The HPC industry used to be exemplified by companies that built everything themselves. There was far less emphasis on open-source or open-community collaborations, leaving manufacturers to figure out the best way to utilize these solutions. The emphasis was on performance at almost any cost. Cray even developed many of the end-user applications in-house because applications software companies hadn’t evolved to utilize HPC systems. At the time, our big competitors were DEC, SUN, IBM, Convex and Floating Point Systems.The few early collaborations in the industry were centered around programming models (PVM, MPI and OpenMP).

Q. How has Cray changed in response to shifting industry conditions?

Cray has become more flexible and more collaborative with the community, participating in or leading communities like OpenSFS, OpenAcc, OpenFabrics Alliance, and many more. We create solutions that are adaptive to the needs of our customers. We also put more emphasis on price-performance and the total cost of solution, particularly on the total cost of ownership, “green” technologies and the upgrade-ability of solutions. Our customers are the people leading major research initiatives and changing the world, we need to listen to them if we want to create the kind of HPC systems and technologies that will foster innovation. We are a common-sense HPC company where solutions for the customer have to fit into their broader data center vision and not become a burden on their technology architectures.

Q. What kind of challenges has Cray overcome over the years to make it the leader it is today?

We face the typical challenges of any good HPC company – matching our vision of how to provide great tools with our customer’s vision of what tools best fit into their environment. An example was Cray’s transition to the Cray Linux Environment from Unicos. We knew we could continue to build scalable operating systems if we completely controlled the OS, but our customers were pushing toward Linux environments for compatibility with their workflow and data center. Cray knew it would be challenging to achieve the same level of scalability with Linux, but we drove to do this and achieved our goals of creating the world’s most scalable Linux operating system. Our Linux model represents a great combination of open framework with Cray differentiation.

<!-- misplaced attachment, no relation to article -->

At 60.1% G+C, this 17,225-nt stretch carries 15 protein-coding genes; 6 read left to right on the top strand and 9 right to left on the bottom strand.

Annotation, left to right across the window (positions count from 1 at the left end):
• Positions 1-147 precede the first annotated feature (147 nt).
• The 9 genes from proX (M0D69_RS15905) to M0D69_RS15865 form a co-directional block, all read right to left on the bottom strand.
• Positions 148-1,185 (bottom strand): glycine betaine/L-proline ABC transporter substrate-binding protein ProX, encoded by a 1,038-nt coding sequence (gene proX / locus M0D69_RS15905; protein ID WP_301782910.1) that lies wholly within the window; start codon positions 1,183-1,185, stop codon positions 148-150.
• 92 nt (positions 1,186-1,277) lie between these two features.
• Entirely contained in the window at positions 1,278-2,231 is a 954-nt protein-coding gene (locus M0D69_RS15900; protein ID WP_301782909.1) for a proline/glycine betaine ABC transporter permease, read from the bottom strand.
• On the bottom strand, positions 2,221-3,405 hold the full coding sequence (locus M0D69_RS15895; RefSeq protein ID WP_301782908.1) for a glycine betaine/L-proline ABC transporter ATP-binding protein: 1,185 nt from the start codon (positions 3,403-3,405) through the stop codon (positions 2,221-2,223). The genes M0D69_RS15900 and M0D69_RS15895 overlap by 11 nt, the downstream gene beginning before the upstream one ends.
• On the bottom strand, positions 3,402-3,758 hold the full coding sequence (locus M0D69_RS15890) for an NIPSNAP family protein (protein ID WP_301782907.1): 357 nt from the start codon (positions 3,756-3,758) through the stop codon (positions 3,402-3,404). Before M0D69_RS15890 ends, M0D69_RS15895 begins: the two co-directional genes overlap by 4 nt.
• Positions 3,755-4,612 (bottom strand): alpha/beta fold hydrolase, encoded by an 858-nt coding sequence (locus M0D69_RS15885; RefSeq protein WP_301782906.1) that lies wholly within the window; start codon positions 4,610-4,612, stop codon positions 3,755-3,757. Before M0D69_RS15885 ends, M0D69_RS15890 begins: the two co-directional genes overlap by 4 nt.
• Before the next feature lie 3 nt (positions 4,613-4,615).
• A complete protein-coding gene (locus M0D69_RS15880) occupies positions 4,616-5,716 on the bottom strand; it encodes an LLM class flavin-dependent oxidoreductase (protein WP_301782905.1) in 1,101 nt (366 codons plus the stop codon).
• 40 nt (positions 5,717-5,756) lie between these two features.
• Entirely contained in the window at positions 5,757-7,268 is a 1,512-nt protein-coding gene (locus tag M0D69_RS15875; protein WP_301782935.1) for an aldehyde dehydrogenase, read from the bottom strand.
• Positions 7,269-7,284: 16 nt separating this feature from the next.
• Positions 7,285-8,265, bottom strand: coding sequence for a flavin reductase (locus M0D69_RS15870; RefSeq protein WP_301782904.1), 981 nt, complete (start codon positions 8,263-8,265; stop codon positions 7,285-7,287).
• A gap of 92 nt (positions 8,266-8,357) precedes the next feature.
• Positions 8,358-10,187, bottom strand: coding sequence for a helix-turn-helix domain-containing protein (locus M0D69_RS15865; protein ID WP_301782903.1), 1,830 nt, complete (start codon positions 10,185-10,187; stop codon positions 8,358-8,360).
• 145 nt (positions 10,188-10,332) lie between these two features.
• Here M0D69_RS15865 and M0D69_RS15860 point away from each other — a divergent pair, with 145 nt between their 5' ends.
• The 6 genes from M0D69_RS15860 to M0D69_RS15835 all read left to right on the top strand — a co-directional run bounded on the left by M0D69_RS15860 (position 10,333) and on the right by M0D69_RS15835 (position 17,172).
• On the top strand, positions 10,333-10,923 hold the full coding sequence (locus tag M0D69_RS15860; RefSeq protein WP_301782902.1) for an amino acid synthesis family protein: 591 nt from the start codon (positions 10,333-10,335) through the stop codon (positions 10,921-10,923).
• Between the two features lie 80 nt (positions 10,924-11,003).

Another challenge is shipping the largest physical systems and the most scalable product lines Cray has EVER shipped. The Cray XE6/XK7 + Sonexion system that was delivered for the Blue Waters contract at NCSA has 300 cabinets of compute and storage and was a monumental challenge in both scope and complexity. Cray came through with flying colors. We have become the go-to company for the largest and most complex product installations in HPC.  We now also take all these technologies and scale them down to the technical enterprise customer, for whom a cabinet or two is “large scale”.

Q. Which aspects of Cray’s history have proven most valuable in terms of guiding the company to where it wants to be in the future?

I think that Cray has always had a vision of itself as a partner to our customers. Together with our customers we work to solve the world’s most challenging problems. The characteristics of these problems may change over time. Today, data-intensive applications, with huge analytics and computational components, are beginning to shape some of the most complex HPC problems.  Together with our customers, Cray will find the right computational tools, both hardware and software, to tackle these monumental tasks.

 

Barry Bolding, Vice President of Storage & Data Management and Corporate Marketing